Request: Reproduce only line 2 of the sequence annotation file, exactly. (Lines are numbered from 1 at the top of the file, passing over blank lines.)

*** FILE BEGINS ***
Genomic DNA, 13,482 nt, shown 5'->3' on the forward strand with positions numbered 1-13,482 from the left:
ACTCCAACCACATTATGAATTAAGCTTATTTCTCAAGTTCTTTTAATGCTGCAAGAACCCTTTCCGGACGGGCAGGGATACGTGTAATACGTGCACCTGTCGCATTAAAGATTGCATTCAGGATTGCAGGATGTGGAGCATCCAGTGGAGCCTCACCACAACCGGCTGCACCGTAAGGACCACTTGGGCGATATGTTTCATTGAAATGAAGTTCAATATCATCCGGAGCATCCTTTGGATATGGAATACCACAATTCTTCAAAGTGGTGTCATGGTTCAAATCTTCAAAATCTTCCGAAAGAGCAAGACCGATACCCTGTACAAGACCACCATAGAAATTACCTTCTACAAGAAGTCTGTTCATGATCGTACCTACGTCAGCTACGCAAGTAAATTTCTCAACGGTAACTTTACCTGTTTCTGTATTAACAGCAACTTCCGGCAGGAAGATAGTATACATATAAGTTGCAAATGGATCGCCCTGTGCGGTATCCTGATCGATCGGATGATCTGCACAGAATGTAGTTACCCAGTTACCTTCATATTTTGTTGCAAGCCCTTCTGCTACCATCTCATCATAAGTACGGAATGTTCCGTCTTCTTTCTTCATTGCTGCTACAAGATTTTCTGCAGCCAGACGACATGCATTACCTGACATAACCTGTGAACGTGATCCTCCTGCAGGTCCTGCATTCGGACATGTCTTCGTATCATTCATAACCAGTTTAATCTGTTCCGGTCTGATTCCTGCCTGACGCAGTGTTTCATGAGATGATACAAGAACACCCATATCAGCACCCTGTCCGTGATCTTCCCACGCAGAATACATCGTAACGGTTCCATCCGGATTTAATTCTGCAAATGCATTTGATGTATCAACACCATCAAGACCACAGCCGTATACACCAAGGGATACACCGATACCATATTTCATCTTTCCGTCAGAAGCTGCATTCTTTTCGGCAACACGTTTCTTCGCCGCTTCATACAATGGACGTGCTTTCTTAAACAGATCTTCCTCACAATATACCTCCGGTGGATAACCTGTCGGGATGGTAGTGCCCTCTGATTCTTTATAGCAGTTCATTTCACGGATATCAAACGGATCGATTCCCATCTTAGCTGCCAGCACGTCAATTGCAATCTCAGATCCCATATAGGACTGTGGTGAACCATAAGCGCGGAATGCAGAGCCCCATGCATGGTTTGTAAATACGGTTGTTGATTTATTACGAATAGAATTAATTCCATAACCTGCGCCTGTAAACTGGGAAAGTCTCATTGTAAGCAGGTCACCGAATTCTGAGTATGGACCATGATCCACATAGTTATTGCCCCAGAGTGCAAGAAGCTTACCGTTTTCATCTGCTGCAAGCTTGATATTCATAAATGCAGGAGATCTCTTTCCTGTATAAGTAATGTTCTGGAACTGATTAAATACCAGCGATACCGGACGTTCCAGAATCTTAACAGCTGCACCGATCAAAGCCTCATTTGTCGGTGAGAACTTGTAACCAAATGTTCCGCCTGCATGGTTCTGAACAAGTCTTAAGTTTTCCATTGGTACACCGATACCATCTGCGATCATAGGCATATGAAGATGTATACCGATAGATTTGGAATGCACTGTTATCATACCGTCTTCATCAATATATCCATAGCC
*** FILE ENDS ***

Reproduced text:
ACTCCAACCACATTATGAATTAAGCTTATTTCTCAAGTTCTTTTAATGCTGCAAGAACCCTTTCCGGACGGGCAGGGATACGTGTAATACGTGCACCTGTCGCATTAAAGATTGCATTCAGGATTGCAGGATGTGGAGCATCCAGTGGAGCCTCACCACAACCGGCTGCACCGTAAGGACCACTTGGGCGATATGTTTCATTGAAATGAAGTTCAATATCATCCGGAGCATCCTTTGGATATGGAATACCACAATTCTTCAAAGTGGTGTCATGGTTCAAATCTTCAAAATCTTCCGAAAGAGCAAGACCGATACCCTGTACAAGACCACCATAGAAATTACCTTCTACAAGAAGTCTGTTCATGATCGTACCTACGTCAGCTACGCAAGTAAATTTCTCAACGGTAACTTTACCTGTTTCTGTATTAACAGCAACTTCCGGCAGGAAGATAGTATACATATAAGTTGCAAATGGATCGCCCTGTGCGGTATCCTGATCGATCGGATGATCTGCACAGAATGTAGTTACCCAGTTACCTTCATATTTTGTTGCAAGCCCTTCTGCTACCATCTCATCATAAGTACGGAATGTTCCGTCTTCTTTCTTCATTGCTGCTACAAGATTTTCTGCAGCCAGACGACATGCATTACCTGACATAACCTGTGAACGTGATCCTCCTGCAGGTCCTGCATTCGGACATGTCTTCGTATCATTCATAACCAGTTTAATCTGTTCCGGTCTGATTCCTGCCTGACGCAGTGTTTCATGAGATGATACAAGAACACCCATATCAGCACCCTGTCCGTGATCTTCCCACGCAGAATACATCGTAACGGTTCCATCCGGATTTAATTCTGCAAATGCATTTGATGTATCAACACCATCAAGACCACAGCCGTATACACCAAGGGATACACCGATACCATATTTCATCTTTCCGTCAGAAGCTGCATTCTTTTCGGCAACACGTTTCTTCGCCGCTTCATACAATGGACGTGCTTTCTTAAACAGATCTTCCTCACAATATACCTCCGGTGGATAACCTGTCGGGATGGTAGTGCCCTCTGATTCTTTATAGCAGTTCATTTCACGGATATCAAACGGATCGATTCCCATCTTAGCTGCCAGCACGTCAATTGCAATCTCAGATCCCATATAGGACTGTGGTGAACCATAAGCGCGGAATGCAGAGCCCCATGCATGGTTTGTAAATACGGTTGTTGATTTATTACGAATAGAATTAATTCCATAACCTGCGCCTGTAAACTGGGAAAGTCTCATTGTAAGCAGGTCACCGAATTCTGAGTATGGACCATGATCCACATAGTTATTGCCCCAGAGTGCAAGAAGCTTACCGTTTTCATCTGCTGCAAGCTTGATATTCATAAATGCAGGAGATCTCTTTCCTGTATAAGTAATGTTCTGGAACTGATTAAATACCAGCGATACCGGACGTTCCAGAATCTTAACAGCTGCACCGATCAAAGCCTCATTTGTCGGTGAGAACTTGTAACCAAATGTTCCGCCTGCATGGTTCTGAACAAGTCTTAAGTTTTCCATTGGTACACCGATACCATCTGCGATCATAGGCATATGAAGATGTATACCGATAGATTTGGAATGCACTGTTATCATACCGTCTTCATCAATATATCCATAGCC